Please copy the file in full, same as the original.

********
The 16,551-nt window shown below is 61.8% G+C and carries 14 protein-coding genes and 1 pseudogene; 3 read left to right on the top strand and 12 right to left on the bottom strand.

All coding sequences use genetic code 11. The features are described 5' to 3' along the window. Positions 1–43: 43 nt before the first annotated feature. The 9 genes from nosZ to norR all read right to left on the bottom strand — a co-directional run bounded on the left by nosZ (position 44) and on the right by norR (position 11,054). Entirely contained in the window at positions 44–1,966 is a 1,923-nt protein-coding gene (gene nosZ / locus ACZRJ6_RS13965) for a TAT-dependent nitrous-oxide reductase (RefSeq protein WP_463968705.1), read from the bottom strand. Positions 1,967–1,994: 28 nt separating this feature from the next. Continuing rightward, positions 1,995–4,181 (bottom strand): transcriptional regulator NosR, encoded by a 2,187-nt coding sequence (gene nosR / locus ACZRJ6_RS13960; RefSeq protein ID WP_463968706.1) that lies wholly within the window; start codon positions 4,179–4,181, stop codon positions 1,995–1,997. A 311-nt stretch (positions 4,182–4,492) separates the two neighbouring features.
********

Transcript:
The 16,551-nt window shown below is 61.8% G+C and carries 14 protein-coding genes and 1 pseudogene; 3 read left to right on the top strand and 12 right to left on the bottom strand.

All coding sequences use genetic code 11. The features are described 5' to 3' along the window. Positions 1–43: 43 nt before the first annotated feature. The 9 genes from nosZ to norR all read right to left on the bottom strand — a co-directional run bounded on the left by nosZ (position 44) and on the right by norR (position 11,054). Entirely contained in the window at positions 44–1,966 is a 1,923-nt protein-coding gene (gene nosZ / locus ACZRJ6_RS13965) for a TAT-dependent nitrous-oxide reductase (RefSeq protein WP_463968705.1), read from the bottom strand. Positions 1,967–1,994: 28 nt separating this feature from the next. Continuing rightward, positions 1,995–4,181 (bottom strand): transcriptional regulator NosR, encoded by a 2,187-nt coding sequence (gene nosR / locus ACZRJ6_RS13960; RefSeq protein ID WP_463968706.1) that lies wholly within the window; start codon positions 4,179–4,181, stop codon positions 1,995–1,997. A 311-nt stretch (positions 4,182–4,492) separates the two neighbouring features.